DHD UHac/DHD Program
(Reorder summaries, add Holes)
Revision as of 13:49, 30 March 2012
This is the current program for the Dutch HUG Day. It may still change.
|9:30||Coffee and Tea|
|10:00||Welcome||Sean Leather, Stef Joosten|
|10:15||WebSockets||Jasper Van der Jeugt|
|DotFS||Paul van der Walt, Sjoerd Timmer|
|Case Study Invitation||Jurriaan Hage|
|Holes in GHC||Thijs Alkemade|
|Snap and Gruze||Kevin Jardine|
|12:15||Lunch (Provided by Ordina)|
|13:15||Haskell in Practice||Stef Joosten, Martijn Schrage|
|15:30||Depart for UHac|
1.1 Supporting Different Versions of the WebSockets Protocol
Jasper Van der Jeugt (Ghent)
The Haskell websockets library allows you to write WebSocket-enabled servers in Haskell, bidirectional communication with the browser. However, browsers and their related specifications change fast, and there are different versions of the WebSockets protocol. This talk discusses a type-safe technique which disallows the programmer from using primitives not available in the chosen version, while still allowing the latest features.
Erik Hesselink (Silk)
1.3 DotFS - Or How Fred Solved His Config Clutter
Paul van der Walt (UU), Sjoerd Timmer (UU)
Everyone who has more than one account on Linux/Unix/OS X systems knows how hard is can be to keep track of all the different config files in your home directory. .vimrc, .muttrc, .hgrc, .screenrc, .bashrc, and .xinitrc are just a few, but we're sure you can come up with many more yourself. Imagine how wonderful your life could be if you just had an easy tool to keep track of different versions of all these files on all your machines. We argue that traditional version control systems on their own are not up the task and we provide an alternative.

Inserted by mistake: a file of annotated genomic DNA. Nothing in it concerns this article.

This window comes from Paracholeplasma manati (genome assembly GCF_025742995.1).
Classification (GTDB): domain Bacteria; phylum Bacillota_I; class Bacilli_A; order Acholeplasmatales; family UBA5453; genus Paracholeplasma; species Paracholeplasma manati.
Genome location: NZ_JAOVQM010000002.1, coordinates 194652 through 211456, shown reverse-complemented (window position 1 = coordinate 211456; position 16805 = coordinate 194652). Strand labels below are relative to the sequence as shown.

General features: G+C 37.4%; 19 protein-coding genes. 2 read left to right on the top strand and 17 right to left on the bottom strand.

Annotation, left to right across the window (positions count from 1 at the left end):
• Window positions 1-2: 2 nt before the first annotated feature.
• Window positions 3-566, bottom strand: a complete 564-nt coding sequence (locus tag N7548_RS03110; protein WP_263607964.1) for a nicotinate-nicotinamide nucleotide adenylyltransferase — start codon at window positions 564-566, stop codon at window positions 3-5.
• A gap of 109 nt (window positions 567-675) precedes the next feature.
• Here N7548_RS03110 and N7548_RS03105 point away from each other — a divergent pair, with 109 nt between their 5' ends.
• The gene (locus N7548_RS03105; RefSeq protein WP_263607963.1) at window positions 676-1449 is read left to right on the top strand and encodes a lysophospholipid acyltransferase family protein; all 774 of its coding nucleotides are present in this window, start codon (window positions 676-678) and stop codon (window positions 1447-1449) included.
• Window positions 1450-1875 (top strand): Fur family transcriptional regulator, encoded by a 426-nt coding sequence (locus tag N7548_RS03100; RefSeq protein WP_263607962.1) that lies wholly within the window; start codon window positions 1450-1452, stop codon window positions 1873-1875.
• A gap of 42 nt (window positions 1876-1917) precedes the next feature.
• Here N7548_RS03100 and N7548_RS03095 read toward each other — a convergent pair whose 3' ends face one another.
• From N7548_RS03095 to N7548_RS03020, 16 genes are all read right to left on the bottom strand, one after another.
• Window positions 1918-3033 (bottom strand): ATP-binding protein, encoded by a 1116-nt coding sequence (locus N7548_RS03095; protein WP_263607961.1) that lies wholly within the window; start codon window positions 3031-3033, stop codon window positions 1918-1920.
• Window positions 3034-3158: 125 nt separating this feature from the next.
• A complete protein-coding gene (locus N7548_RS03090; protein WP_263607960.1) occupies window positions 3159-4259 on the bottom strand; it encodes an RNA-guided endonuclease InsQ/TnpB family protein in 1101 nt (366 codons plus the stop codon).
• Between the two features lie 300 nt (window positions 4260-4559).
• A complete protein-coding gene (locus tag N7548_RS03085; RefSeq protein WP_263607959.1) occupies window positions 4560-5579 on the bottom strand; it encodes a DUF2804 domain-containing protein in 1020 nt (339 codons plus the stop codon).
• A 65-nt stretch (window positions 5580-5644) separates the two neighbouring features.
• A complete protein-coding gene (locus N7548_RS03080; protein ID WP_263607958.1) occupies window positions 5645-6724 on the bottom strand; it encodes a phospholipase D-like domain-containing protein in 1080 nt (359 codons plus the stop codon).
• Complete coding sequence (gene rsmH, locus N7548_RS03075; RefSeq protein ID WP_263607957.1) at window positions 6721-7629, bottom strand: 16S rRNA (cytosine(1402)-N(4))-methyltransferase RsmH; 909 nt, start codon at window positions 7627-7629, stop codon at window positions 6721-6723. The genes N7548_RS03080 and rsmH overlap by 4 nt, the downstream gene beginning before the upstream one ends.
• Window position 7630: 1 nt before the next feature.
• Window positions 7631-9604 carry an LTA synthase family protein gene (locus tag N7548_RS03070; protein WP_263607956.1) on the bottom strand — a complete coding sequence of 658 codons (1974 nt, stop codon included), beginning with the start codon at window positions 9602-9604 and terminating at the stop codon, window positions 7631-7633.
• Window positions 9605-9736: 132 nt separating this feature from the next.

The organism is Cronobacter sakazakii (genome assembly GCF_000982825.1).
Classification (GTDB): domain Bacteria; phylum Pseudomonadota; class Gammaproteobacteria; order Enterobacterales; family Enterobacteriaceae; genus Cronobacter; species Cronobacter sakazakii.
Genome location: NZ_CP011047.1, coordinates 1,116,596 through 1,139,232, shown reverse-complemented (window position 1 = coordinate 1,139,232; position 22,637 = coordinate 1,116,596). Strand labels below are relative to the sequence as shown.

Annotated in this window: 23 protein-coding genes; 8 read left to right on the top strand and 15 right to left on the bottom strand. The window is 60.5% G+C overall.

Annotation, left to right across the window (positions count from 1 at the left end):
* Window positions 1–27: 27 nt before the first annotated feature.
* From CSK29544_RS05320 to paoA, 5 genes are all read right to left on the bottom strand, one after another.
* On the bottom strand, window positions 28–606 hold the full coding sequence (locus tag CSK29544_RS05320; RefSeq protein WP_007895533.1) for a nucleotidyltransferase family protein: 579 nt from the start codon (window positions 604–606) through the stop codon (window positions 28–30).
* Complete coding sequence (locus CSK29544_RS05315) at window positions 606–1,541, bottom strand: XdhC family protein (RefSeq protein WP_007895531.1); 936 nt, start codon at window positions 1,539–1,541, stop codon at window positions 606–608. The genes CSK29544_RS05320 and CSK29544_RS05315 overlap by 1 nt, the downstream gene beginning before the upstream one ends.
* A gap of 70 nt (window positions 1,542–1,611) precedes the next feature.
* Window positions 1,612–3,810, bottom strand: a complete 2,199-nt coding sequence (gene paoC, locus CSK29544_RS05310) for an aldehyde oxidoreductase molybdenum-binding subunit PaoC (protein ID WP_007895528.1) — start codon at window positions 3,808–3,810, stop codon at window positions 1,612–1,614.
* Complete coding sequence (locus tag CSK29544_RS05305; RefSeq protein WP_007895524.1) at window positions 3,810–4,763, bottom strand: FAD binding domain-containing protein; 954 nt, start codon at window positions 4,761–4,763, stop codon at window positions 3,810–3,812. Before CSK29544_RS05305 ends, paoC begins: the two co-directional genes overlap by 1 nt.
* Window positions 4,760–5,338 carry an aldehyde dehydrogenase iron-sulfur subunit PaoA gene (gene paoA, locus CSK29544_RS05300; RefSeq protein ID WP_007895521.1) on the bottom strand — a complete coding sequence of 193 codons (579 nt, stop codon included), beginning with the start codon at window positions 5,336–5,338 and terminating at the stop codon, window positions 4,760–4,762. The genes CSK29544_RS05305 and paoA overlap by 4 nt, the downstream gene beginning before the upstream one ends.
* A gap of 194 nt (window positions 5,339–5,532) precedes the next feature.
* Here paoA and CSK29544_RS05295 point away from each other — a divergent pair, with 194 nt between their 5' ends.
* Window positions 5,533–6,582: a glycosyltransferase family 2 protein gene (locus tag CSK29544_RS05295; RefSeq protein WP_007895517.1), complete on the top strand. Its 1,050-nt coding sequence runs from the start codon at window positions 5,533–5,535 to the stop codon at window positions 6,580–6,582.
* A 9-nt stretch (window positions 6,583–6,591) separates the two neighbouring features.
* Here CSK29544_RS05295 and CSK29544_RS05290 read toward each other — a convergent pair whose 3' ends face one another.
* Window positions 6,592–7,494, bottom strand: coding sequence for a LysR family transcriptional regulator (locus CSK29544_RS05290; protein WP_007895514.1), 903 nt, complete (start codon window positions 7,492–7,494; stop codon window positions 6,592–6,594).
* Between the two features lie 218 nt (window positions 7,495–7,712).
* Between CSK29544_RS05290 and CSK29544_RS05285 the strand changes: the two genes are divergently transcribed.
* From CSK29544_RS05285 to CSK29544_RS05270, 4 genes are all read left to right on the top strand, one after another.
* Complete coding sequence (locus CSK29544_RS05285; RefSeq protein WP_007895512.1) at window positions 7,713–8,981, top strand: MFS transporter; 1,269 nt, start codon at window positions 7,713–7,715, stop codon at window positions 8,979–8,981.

1.4 Invitation to Participate in a Functional Programming Case Study
Jurriaan Hage (UU)
I want to invite you to participate in an experiment in Haskell. In this experiment we are going to pit HaRe (the Haskell Refactorer) against Holmes (my plagiarism detector). The goal is to find out how much time somebody needs to refactor a Haskell program into something that is not recognizable by Holmes as plagiarism. We shall be looking at two groups of study: experienced programmers (we shall pretend they are paid for by newbies to make their assignments for them, and to do so without starting from scratch), and the newbies themselves. This experiment is a collaboration with Simon Thompson of Kent. He will take charge of the newbies, my task is to perform the experiment with experienced Haskell programmers, which is why I am now seeking for participants.
1.5 Holes in GHC
Thijs Alkemade (UU)
This will be a demonstration of work-in-progress on adding holes for type-based debugging with GHC. See the GHC Trac page for details.
1.6 Snap and Gruze
Snap and Gruze. Developing an astronomy application using Snap and an experimental entity-attribute-value store for Haskell.
1.7 Haskell in Practice: How Haskell Has Been Used in a (Paid) IT Project.
Stef Joosten (Ordina), Martijn Schrage (Oblomov Systems)
This presentation shows how new thinking helps the judiciary to gain control over and to reduce cost in a landscape of many different IT systems that serve the courts of law in the Netherlands.
Although Haskell plays a role outside the limelight, the results have become possible because of a tool, Ampersand, which has been built in Haskell.
The presentation is accompanied by a brief demonstration.
1.8 fclabels: First Class Record Labels for Haskell
Sebastiaan Visser (Silk)
Haskell's record system for algebraic datatypes uses labels as accessors for fields within constructors. Record labels can be used for both selection and modification of individual fields within value, but only selection can be composed in a natural way. The special syntax for updates makes composing modifications very cumbersome. The fclabels package tries to solve this problem by implementing field accessors as first class Haskell values instead of special syntax. Labels are implemented as lenses and can easily be composed for both selection and modification. To avoid boilerplate labels can be derived using Template Haskell. This talk will give a brief introduction into the usage of the library and will show a bit of the inner workings as a bridge to future extensions.